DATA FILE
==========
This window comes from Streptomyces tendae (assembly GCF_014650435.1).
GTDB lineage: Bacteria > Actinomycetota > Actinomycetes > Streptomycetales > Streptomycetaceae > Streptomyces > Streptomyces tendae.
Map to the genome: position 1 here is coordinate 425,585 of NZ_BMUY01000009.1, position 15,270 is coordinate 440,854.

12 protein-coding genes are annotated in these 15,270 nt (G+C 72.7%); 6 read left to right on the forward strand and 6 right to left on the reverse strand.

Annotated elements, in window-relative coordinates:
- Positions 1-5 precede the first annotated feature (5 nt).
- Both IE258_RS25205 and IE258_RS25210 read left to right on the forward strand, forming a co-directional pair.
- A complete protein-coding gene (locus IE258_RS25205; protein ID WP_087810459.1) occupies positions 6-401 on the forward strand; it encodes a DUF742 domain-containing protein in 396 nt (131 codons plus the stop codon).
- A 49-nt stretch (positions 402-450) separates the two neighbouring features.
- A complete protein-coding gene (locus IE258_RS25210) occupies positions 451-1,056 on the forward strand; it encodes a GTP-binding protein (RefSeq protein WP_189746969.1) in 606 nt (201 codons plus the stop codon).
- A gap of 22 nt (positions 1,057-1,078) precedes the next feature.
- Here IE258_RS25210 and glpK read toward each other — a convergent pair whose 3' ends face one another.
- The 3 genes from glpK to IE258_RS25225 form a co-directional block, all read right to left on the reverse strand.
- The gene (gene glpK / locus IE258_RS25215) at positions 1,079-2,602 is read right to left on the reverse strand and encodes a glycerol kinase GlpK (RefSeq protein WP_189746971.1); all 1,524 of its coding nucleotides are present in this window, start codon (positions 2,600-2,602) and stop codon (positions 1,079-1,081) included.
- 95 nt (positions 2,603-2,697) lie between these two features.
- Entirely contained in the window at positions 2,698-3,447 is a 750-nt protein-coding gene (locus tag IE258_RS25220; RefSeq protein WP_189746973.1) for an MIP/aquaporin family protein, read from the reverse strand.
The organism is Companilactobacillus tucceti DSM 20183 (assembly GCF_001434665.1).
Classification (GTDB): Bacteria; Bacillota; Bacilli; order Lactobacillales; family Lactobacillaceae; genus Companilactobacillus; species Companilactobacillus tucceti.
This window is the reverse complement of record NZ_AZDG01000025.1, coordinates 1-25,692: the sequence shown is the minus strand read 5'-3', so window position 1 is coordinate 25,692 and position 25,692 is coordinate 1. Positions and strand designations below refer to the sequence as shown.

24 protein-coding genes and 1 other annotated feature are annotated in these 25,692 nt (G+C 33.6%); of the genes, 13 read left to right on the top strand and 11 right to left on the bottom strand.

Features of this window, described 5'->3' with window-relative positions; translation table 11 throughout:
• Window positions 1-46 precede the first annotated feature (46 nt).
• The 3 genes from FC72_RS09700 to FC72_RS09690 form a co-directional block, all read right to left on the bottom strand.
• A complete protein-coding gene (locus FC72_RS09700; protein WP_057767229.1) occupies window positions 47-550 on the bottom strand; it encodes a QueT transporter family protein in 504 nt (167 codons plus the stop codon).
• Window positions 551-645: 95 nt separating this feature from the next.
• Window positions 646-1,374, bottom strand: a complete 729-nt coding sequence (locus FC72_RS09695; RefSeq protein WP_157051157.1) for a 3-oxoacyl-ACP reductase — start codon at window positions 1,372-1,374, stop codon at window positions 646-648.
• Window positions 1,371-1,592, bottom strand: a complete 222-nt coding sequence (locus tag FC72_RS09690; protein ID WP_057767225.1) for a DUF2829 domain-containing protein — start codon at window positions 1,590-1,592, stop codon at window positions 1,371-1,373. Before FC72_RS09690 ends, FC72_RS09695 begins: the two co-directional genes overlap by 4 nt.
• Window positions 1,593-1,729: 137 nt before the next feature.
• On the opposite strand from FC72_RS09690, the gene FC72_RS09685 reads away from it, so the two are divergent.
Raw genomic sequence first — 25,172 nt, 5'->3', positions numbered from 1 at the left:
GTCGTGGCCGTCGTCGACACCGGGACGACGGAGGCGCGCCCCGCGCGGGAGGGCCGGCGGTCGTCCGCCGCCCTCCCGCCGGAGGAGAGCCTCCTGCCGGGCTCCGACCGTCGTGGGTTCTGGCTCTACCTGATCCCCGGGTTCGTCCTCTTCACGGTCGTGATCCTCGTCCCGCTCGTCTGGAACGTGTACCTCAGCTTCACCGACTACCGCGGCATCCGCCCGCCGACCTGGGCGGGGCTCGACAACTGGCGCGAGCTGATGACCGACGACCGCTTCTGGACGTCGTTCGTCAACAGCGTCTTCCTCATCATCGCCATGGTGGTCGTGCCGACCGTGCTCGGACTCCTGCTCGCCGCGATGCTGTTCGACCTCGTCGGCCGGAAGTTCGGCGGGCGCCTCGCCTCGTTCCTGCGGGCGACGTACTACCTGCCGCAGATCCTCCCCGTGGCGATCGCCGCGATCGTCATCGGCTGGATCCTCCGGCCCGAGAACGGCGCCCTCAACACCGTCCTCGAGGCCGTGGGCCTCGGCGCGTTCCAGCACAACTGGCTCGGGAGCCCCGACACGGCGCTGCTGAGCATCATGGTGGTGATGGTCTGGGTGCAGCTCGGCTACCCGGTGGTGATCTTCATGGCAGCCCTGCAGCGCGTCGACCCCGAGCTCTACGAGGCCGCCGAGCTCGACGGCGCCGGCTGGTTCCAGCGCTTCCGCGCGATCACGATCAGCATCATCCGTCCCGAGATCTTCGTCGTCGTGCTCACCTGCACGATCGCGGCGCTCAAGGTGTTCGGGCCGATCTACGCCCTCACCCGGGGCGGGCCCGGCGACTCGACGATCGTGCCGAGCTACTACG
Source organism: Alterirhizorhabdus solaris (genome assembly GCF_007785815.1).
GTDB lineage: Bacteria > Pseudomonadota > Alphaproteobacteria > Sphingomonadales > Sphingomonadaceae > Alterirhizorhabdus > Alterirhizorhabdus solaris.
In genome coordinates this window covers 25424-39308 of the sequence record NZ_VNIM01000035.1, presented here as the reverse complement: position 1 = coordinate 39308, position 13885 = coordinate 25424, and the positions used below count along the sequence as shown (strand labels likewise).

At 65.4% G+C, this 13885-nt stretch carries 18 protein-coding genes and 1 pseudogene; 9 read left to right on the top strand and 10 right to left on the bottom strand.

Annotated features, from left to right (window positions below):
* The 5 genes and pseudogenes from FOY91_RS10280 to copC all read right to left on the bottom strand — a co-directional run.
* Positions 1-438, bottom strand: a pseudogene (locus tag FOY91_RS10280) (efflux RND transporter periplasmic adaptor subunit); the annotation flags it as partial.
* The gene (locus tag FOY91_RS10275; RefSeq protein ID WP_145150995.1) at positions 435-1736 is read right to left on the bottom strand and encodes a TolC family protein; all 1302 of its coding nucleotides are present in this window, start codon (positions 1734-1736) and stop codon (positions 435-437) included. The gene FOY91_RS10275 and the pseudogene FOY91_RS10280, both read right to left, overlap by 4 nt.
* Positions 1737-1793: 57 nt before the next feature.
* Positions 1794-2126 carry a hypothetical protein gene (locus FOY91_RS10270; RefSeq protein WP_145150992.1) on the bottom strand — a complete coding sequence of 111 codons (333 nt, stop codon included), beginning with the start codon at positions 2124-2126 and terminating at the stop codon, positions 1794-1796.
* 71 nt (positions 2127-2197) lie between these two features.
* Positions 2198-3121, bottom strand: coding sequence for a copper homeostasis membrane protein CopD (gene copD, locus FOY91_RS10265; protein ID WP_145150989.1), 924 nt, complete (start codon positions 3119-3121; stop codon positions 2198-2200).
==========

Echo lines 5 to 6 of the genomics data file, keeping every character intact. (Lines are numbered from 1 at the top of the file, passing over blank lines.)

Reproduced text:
Annotated elements, in window-relative coordinates:
- Positions 1-5 precede the first annotated feature (5 nt).